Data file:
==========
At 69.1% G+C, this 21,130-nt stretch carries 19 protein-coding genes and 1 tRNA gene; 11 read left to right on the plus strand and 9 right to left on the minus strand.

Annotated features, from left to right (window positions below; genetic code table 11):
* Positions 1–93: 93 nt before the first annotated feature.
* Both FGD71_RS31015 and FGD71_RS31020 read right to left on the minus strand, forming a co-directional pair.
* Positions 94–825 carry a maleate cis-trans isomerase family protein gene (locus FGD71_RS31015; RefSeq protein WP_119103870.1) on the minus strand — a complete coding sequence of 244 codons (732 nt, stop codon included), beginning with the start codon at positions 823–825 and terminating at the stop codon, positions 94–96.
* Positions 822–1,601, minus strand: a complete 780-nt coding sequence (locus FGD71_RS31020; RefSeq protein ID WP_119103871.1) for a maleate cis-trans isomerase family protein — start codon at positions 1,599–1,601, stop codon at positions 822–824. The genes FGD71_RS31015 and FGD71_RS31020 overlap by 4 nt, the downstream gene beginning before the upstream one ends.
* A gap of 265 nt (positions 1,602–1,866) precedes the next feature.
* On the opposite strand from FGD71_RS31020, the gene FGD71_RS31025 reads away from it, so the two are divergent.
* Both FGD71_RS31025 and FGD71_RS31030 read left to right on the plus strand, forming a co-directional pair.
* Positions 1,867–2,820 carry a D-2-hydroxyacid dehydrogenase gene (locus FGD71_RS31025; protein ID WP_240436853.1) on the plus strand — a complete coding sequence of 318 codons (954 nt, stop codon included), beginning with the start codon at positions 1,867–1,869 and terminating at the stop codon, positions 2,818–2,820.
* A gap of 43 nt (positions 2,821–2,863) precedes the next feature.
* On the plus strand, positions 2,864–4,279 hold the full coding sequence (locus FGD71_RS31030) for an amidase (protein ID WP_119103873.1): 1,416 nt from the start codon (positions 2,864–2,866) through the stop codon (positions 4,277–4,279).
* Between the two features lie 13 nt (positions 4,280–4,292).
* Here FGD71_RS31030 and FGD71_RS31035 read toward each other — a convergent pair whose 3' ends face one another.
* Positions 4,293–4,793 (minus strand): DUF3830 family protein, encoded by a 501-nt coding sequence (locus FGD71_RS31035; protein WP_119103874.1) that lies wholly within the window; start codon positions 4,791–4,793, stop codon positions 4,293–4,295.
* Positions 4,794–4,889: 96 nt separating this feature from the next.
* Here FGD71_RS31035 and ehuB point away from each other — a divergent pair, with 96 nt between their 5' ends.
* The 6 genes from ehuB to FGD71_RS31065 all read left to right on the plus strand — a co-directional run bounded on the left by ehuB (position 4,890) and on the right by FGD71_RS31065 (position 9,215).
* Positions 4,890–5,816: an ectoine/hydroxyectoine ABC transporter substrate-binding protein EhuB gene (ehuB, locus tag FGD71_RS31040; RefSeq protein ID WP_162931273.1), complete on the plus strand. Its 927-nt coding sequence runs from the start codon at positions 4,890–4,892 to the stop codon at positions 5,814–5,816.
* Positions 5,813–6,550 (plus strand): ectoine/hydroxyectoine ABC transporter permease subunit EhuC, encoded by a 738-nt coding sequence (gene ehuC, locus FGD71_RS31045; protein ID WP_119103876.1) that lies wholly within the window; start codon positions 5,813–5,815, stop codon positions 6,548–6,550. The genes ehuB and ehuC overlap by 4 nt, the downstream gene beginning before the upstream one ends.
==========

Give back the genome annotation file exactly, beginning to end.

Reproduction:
At 69.1% G+C, this 21,130-nt stretch carries 19 protein-coding genes and 1 tRNA gene; 11 read left to right on the plus strand and 9 right to left on the minus strand.

Annotated features, from left to right (window positions below; genetic code table 11):
* Positions 1–93: 93 nt before the first annotated feature.
* Both FGD71_RS31015 and FGD71_RS31020 read right to left on the minus strand, forming a co-directional pair.
* Positions 94–825 carry a maleate cis-trans isomerase family protein gene (locus FGD71_RS31015; RefSeq protein WP_119103870.1) on the minus strand — a complete coding sequence of 244 codons (732 nt, stop codon included), beginning with the start codon at positions 823–825 and terminating at the stop codon, positions 94–96.
* Positions 822–1,601, minus strand: a complete 780-nt coding sequence (locus FGD71_RS31020; RefSeq protein ID WP_119103871.1) for a maleate cis-trans isomerase family protein — start codon at positions 1,599–1,601, stop codon at positions 822–824. The genes FGD71_RS31015 and FGD71_RS31020 overlap by 4 nt, the downstream gene beginning before the upstream one ends.
* A gap of 265 nt (positions 1,602–1,866) precedes the next feature.
* On the opposite strand from FGD71_RS31020, the gene FGD71_RS31025 reads away from it, so the two are divergent.
* Both FGD71_RS31025 and FGD71_RS31030 read left to right on the plus strand, forming a co-directional pair.
* Positions 1,867–2,820 carry a D-2-hydroxyacid dehydrogenase gene (locus FGD71_RS31025; protein ID WP_240436853.1) on the plus strand — a complete coding sequence of 318 codons (954 nt, stop codon included), beginning with the start codon at positions 1,867–1,869 and terminating at the stop codon, positions 2,818–2,820.
* A gap of 43 nt (positions 2,821–2,863) precedes the next feature.
* On the plus strand, positions 2,864–4,279 hold the full coding sequence (locus FGD71_RS31030) for an amidase (protein ID WP_119103873.1): 1,416 nt from the start codon (positions 2,864–2,866) through the stop codon (positions 4,277–4,279).
* Between the two features lie 13 nt (positions 4,280–4,292).
* Here FGD71_RS31030 and FGD71_RS31035 read toward each other — a convergent pair whose 3' ends face one another.
* Positions 4,293–4,793 (minus strand): DUF3830 family protein, encoded by a 501-nt coding sequence (locus FGD71_RS31035; protein WP_119103874.1) that lies wholly within the window; start codon positions 4,791–4,793, stop codon positions 4,293–4,295.
* Positions 4,794–4,889: 96 nt separating this feature from the next.
* Here FGD71_RS31035 and ehuB point away from each other — a divergent pair, with 96 nt between their 5' ends.
* The 6 genes from ehuB to FGD71_RS31065 all read left to right on the plus strand — a co-directional run bounded on the left by ehuB (position 4,890) and on the right by FGD71_RS31065 (position 9,215).
* Positions 4,890–5,816: an ectoine/hydroxyectoine ABC transporter substrate-binding protein EhuB gene (ehuB, locus tag FGD71_RS31040; RefSeq protein ID WP_162931273.1), complete on the plus strand. Its 927-nt coding sequence runs from the start codon at positions 4,890–4,892 to the stop codon at positions 5,814–5,816.
* Positions 5,813–6,550 (plus strand): ectoine/hydroxyectoine ABC transporter permease subunit EhuC, encoded by a 738-nt coding sequence (gene ehuC, locus FGD71_RS31045; protein ID WP_119103876.1) that lies wholly within the window; start codon positions 5,813–5,815, stop codon positions 6,548–6,550. The genes ehuB and ehuC overlap by 4 nt, the downstream gene beginning before the upstream one ends.